Test your knowledge of generic veterinary drugs
See how you score on these 5 facts about generic veterinary drugs.
You, your team, and your clients have become familiar with certain brand-name drugs for patient care. And even though generic options exist, you and your clients hesitate to make the switch.
What’s the hesitancy? What are the common beliefs and misconceptions about veterinary brand-name drugs versus generic veterinary drugs?
The main question is: Can generic veterinary drugs be significantly different than, or inferior to, the “pioneer” (brand name) drugs?
In this informative quiz, you will test your knowledge about generic drugs versus brand name drugs and discover how generic drugs may help you and your clients save money on treatment, with the same safety and efficacy profile.
Pioneer (brand name) veterinary drugs go through more rigorous testing for approval than generic drugs do.
According to the ANADA process, the generic manufacturer must show that the generic drug is equivalent to the approved pioneer (“Brand”) drug in:
- Active Ingredient
- Dosage regimen
In addition …
- Each ingredient must meet stringent quality standards
- The generic drug must demonstrate stability over the shelf life of the product
Blood-level bioequivalence studies are required by the FDA-CVM for ANADA (Abbreviated New Animal Drug Application) approval, which establishes that any difference in the bioavailability between the generic and the pioneer drugs is considered clinically insignificant.
Blood-level bioequivalence studies compare a test product (generic drug) to a reference product (pioneer drug) using parameters measuring and encompassing:
- Depletion of the drug concentration over time
To determine bioequivalence, the generic sponsor completes blood level studies comparing its formulation vs. the pioneer formulation and reports to what extent the active ingredient concentrates in the blood and for how long. The average or mean results for the generic product must not be significantly different in comparison to the pioneer drug.
Designing, conducting and analyzing a bioequivalence study can take as long as two to three years to complete.
Below is a graph of a bioequivalence study results illustrating the mean blood concentrations of a pioneer drug (red line) and generic drug (blue line).
Cmax = Maximum or Peak Concentration that a drug achieves in blood after the drug has been administered
Tmax = Time at which the Cmax is observed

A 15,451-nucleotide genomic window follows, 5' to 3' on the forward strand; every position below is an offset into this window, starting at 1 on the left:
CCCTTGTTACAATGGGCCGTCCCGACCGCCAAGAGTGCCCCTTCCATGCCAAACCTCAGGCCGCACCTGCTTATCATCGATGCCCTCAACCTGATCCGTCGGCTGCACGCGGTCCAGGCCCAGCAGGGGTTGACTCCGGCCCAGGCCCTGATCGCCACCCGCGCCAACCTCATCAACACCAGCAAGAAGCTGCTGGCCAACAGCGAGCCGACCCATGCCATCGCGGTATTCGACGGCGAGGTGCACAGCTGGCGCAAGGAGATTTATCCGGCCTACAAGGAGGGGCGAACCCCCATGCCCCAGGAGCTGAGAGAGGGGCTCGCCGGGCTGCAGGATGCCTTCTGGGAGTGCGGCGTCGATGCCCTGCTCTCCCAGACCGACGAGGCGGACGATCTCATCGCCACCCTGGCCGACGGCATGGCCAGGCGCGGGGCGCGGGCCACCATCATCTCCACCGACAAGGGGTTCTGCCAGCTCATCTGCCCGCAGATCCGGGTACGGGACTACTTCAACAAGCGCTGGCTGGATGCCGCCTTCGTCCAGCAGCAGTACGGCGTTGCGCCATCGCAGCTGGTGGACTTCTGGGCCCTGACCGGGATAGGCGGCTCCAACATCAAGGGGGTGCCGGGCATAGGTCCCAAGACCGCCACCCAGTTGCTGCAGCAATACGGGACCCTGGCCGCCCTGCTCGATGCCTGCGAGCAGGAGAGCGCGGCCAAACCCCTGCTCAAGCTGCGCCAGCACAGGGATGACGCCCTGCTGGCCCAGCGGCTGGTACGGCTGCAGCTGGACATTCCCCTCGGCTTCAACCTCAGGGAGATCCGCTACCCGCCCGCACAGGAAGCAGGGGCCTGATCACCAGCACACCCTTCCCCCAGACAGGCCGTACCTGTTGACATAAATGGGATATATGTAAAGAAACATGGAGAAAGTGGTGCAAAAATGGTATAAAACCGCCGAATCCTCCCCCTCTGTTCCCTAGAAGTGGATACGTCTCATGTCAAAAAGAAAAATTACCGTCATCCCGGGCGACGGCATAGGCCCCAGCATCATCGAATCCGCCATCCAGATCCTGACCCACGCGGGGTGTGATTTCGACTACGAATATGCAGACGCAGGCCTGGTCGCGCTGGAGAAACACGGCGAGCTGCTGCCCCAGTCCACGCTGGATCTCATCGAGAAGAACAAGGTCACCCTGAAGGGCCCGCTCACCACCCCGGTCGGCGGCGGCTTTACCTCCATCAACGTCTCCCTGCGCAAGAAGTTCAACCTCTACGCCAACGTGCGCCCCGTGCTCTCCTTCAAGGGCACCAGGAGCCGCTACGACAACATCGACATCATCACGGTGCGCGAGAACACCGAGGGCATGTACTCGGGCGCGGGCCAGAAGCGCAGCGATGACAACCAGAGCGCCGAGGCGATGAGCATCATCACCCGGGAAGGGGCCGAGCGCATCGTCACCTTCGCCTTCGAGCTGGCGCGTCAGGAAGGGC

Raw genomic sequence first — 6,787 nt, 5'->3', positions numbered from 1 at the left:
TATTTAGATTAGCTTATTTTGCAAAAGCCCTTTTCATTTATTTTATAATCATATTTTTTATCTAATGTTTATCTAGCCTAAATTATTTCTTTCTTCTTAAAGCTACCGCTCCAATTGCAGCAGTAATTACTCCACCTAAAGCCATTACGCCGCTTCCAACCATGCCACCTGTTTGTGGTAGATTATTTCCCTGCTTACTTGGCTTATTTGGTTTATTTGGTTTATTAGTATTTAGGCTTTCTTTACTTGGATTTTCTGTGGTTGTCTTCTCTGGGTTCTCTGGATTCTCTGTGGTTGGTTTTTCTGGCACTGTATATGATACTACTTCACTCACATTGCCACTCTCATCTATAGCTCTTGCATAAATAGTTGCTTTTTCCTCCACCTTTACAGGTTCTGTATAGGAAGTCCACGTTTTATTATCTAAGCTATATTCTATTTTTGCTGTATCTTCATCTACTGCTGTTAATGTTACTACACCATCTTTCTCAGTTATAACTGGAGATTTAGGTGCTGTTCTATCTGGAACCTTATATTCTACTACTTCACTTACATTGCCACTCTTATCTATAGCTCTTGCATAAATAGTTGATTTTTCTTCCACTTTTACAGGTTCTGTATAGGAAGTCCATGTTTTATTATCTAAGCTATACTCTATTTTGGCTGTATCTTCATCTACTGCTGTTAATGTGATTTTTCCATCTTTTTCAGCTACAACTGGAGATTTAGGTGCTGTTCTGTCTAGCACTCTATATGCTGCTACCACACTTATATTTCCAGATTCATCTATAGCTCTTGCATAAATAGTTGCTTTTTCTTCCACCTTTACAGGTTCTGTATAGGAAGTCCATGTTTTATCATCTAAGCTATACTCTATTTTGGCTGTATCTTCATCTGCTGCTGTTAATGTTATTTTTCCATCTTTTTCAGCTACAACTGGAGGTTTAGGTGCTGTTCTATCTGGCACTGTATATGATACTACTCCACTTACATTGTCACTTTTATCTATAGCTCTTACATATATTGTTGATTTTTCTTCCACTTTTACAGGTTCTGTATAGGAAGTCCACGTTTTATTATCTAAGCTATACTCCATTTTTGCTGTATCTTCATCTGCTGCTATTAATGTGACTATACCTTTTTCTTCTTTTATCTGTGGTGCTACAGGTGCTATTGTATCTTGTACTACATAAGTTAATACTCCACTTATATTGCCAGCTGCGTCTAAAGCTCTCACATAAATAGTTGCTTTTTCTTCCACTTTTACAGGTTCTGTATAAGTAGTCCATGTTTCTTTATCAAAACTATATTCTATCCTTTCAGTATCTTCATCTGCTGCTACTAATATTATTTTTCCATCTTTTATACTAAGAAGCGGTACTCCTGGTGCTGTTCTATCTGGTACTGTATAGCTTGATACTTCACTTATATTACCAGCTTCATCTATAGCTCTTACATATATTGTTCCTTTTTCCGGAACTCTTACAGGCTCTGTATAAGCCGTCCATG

AUC = Total area under the blood drug concentration-time curve, or drug exposure over time. AUC is proportional to the total amount of drug absorbed by the body, and thus available to produce a therapeutic effect.
A generic veterinary drug can have up to 20% less active pharmaceutical ingredient (API).
To conduct the bioequivalence study, the same dosage is used for both the pioneer and generic formulations. The FDA-CVM considers two products bioequivalent if the mean Peak Concentration (Cmax) and Area Under the Curve (AUC) are not significantly different when applying a 90% Confidence Interval (CI) approach. The acceptable limits are that the generic product mean must be within 80%-120% (untransformed data) or 80%-125% (log-transformed data) of the mean of the reference product. This allows for individual animal variation in the live animal study.
This does not mean that the generic drug is allowed to have 20% less active ingredient than the pioneer. Both products must be formulated to contain the same amount of active ingredient.
U.S. generic veterinary drugs are manufactured under identical quality standards as pioneer brands and in FDA inspected facilities.
Pioneer drugs and generic drugs must be manufactured to the same high quality standards of the FDA. Both are manufactured in FDA inspected facilities, must meet current “Good Manufacturing Practices” (cGMP) and must be shown to be safe and effective.
Generic veterinary drug manufacturers do not monitor their drugs for adverse events and quality complaints post-approval like pioneer brand manufacturers do.
FDA’s Post Approval requirements for pioneer drugs and generic veterinary drugs are identical:
- Pharmacovigilance (adverse event and quality complaint) monitoring and reporting
- Reporting of manufacturing changes
- Ongoing stability testing
- Submission to FDA of advertising and promotional materials
Points to consider:
- Bioequivalent generic veterinary drugs include the same active ingredient and same amount of active as brand name drugs.
- Generic veterinary drugs usually cost much less than brand-name veterinary drugs. This helps your practice compete (e.g. vs. on-line pharmacies), while allowing you more profit potential. Clients will be happy that you are charging less for certain medications needed for one-time treatments or chronic disease management. A happy client is a loyal client!
- When you look at the following example for chronic pain management with NSAID treatment, you can see how generics can lower your clients’ treatment costs while increasing your clinic profits.
So, why not reach out to your distributor sales representatives and ask about the generic veterinary drugs available and start saving today?
Editor’s note: This sponsored content is presented by Norbrook, providing quality and cost effective animal health products for the veterinary community for over 40 years. Norbrook is one of the world’s largest manufacturers of veterinary sterile injectables as well as companion animal and livestock private label brands in the U.S. Norbrook manufactures many of its own active pharmaceutical ingredients (APIs), ensuring control over costs and increased confidence in quality. For more information about Norbrook brands visit www.norbrook.com.